Flip the Coin – Explaining the Synchronicity of Institution and Occupation Using the Example of the German Bundeswehr

Wednesday, 18 July 2018: 16:15
Oral Presentation
Martin ELBE, Bundeswehr Center for Military History and Social Sciences, Germany
Nina LEONHARD, Bundeswehr Center for Military History and Social Sciences, Germany
The I/O model, first introduced by Moskos in 1977, has inspired research on the military with regard to its organizational setting as well as and to the attitudes of its personnel until today. Controversy on the I/O thesis enlarged the hitherto prevailing debate on the status of the military as a profession by introducing a dynamic perspective on the soldier’s job and its political, social and cultural framework.

In Germany, the I/O model has mainly been discussed according to the prevailing patterns of interpretation which focus on the normative postulation of democratic civil-military Relations. In this perspective, occupational trends or a de-professionalization of the German armed forces tend(ed) to be interpreted as positive signs of a successful democratization of the military. Irrespective of this particular debate, empirical research on military careers in Germany has shown concurrent developments for all ranks: Since the introduction of a combined military and academic training for officers in the 1970s, German officers possess a double qualification as a military professional and as a professional in an academic area; non-commissioned officers have to pass a vocational training with additional schooling, and warrant officers need a practical master training. Moreover, studies on military identity have revealed heterogeneous professional attitudes and orientations amongst the military personnel, thus displaying institutional and occupational features according to the original I/O model. Finally, taking into account that the majority of soldiers have to leave the military after a certain period the question arises how soldiers manage to develop and adjust professional identities over the years, i.e. during and after their military service.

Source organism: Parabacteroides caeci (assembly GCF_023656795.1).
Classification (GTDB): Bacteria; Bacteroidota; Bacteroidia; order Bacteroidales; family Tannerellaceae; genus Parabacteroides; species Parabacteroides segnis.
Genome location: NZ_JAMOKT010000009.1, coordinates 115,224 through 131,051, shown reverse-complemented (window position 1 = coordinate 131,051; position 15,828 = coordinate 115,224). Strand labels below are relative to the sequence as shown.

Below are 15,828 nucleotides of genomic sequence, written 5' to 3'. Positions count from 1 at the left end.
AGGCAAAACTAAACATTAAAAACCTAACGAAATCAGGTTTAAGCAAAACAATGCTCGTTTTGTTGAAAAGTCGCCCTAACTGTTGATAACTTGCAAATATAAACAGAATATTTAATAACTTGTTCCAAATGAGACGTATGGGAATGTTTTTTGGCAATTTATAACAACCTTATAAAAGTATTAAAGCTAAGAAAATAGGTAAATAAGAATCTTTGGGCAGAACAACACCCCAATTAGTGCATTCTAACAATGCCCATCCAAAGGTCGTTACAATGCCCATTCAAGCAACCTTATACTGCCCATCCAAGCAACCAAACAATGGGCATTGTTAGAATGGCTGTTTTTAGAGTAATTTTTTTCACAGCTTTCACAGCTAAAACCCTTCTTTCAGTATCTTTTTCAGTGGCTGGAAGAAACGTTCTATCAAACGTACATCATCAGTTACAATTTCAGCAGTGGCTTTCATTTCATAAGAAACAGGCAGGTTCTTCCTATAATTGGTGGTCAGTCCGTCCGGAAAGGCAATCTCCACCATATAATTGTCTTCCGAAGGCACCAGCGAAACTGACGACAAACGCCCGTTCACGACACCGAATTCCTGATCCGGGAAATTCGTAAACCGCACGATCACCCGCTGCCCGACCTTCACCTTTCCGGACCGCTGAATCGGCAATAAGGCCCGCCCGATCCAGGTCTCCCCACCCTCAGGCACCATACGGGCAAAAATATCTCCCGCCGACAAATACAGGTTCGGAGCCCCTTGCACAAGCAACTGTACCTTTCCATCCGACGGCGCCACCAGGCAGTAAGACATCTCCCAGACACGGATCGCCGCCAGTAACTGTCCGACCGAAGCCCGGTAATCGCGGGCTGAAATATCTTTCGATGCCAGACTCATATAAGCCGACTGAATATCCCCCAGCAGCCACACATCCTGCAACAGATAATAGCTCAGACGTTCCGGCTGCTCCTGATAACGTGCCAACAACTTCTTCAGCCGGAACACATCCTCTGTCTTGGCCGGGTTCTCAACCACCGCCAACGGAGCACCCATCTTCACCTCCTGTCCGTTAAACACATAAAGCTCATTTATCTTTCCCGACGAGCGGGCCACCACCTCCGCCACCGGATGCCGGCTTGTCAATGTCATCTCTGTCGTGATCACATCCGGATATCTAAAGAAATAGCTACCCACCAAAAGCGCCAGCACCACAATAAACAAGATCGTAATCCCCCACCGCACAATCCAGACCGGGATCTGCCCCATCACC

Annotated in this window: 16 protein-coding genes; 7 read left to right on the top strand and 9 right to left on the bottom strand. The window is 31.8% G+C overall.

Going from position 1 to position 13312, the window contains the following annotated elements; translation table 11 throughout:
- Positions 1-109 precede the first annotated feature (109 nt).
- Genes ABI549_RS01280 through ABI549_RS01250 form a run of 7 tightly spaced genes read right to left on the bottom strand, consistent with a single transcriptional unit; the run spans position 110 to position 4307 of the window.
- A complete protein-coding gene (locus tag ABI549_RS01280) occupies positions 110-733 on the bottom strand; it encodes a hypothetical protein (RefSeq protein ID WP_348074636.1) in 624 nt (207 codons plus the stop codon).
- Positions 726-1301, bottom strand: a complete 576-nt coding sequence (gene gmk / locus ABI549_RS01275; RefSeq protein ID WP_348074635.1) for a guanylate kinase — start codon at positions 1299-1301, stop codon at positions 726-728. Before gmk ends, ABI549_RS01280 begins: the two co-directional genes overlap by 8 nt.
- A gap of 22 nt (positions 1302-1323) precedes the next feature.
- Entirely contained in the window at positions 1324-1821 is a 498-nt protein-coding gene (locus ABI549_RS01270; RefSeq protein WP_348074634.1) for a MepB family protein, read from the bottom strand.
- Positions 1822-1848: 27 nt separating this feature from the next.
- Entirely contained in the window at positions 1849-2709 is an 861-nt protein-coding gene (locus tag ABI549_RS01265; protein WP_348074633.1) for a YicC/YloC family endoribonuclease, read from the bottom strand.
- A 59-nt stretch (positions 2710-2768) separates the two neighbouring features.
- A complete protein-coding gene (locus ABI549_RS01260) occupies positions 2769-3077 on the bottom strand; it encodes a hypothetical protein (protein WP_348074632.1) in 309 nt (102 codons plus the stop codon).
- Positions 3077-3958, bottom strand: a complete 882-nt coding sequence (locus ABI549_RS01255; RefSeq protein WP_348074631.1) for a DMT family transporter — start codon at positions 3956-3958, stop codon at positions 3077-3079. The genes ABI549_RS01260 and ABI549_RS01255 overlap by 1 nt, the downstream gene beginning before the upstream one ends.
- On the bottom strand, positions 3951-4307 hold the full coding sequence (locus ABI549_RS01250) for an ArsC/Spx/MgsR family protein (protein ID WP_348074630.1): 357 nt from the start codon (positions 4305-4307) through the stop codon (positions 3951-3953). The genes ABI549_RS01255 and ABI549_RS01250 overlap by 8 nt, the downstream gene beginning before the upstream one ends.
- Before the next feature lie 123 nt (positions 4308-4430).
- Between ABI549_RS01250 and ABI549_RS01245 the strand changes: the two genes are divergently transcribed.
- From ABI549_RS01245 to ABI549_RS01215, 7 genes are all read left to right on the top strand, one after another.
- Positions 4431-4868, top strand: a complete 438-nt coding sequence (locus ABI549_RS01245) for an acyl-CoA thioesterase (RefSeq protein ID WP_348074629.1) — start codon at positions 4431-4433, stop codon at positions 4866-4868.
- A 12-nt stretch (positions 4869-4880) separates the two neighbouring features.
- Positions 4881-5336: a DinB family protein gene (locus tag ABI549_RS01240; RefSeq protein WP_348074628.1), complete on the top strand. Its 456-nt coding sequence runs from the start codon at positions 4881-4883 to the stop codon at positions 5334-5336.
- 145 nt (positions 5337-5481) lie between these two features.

Against this background we propose to take up the I/O thesis, reassess it in the light of current debates within the sociology of professions, and discuss it with regard to empirical data on recent developments concerning the German Bundeswehr.